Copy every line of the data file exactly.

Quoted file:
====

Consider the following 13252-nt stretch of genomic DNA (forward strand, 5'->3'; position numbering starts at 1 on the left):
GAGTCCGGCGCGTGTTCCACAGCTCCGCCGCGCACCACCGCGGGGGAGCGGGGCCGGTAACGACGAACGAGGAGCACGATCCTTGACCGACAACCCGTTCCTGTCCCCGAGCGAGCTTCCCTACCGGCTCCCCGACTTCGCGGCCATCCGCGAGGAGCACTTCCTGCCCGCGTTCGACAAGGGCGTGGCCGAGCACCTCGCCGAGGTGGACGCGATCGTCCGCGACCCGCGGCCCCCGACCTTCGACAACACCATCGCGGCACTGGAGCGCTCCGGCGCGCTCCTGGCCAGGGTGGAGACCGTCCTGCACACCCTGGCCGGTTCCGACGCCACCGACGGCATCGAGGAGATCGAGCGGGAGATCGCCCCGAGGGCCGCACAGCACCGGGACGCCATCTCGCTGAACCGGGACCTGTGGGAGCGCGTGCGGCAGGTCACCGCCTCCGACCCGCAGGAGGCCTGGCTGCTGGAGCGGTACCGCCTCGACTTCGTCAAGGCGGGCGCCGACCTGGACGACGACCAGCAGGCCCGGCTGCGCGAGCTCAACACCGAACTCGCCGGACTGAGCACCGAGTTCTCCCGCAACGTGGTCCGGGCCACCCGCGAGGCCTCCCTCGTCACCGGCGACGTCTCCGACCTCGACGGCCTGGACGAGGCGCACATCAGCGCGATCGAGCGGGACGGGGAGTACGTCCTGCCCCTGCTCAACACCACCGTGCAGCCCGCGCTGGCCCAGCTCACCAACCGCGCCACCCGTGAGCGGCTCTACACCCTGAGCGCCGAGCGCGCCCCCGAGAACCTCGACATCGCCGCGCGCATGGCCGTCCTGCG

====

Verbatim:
Consider the following 13252-nt stretch of genomic DNA (forward strand, 5'->3'; position numbering starts at 1 on the left):
GAGTCCGGCGCGTGTTCCACAGCTCCGCCGCGCACCACCGCGGGGGAGCGGGGCCGGTAACGACGAACGAGGAGCACGATCCTTGACCGACAACCCGTTCCTGTCCCCGAGCGAGCTTCCCTACCGGCTCCCCGACTTCGCGGCCATCCGCGAGGAGCACTTCCTGCCCGCGTTCGACAAGGGCGTGGCCGAGCACCTCGCCGAGGTGGACGCGATCGTCCGCGACCCGCGGCCCCCGACCTTCGACAACACCATCGCGGCACTGGAGCGCTCCGGCGCGCTCCTGGCCAGGGTGGAGACCGTCCTGCACACCCTGGCCGGTTCCGACGCCACCGACGGCATCGAGGAGATCGAGCGGGAGATCGCCCCGAGGGCCGCACAGCACCGGGACGCCATCTCGCTGAACCGGGACCTGTGGGAGCGCGTGCGGCAGGTCACCGCCTCCGACCCGCAGGAGGCCTGGCTGCTGGAGCGGTACCGCCTCGACTTCGTCAAGGCGGGCGCCGACCTGGACGACGACCAGCAGGCCCGGCTGCGCGAGCTCAACACCGAACTCGCCGGACTGAGCACCGAGTTCTCCCGCAACGTGGTCCGGGCCACCCGCGAGGCCTCCCTCGTCACCGGCGACGTCTCCGACCTCGACGGCCTGGACGAGGCGCACATCAGCGCGATCGAGCGGGACGGGGAGTACGTCCTGCCCCTGCTCAACACCACCGTGCAGCCCGCGCTGGCCCAGCTCACCAACCGCGCCACCCGTGAGCGGCTCTACACCCTGAGCGCCGAGCGCGCCCCCGAGAACCTCGACATCGCCGCGCGCATGGCCGTCCTGCG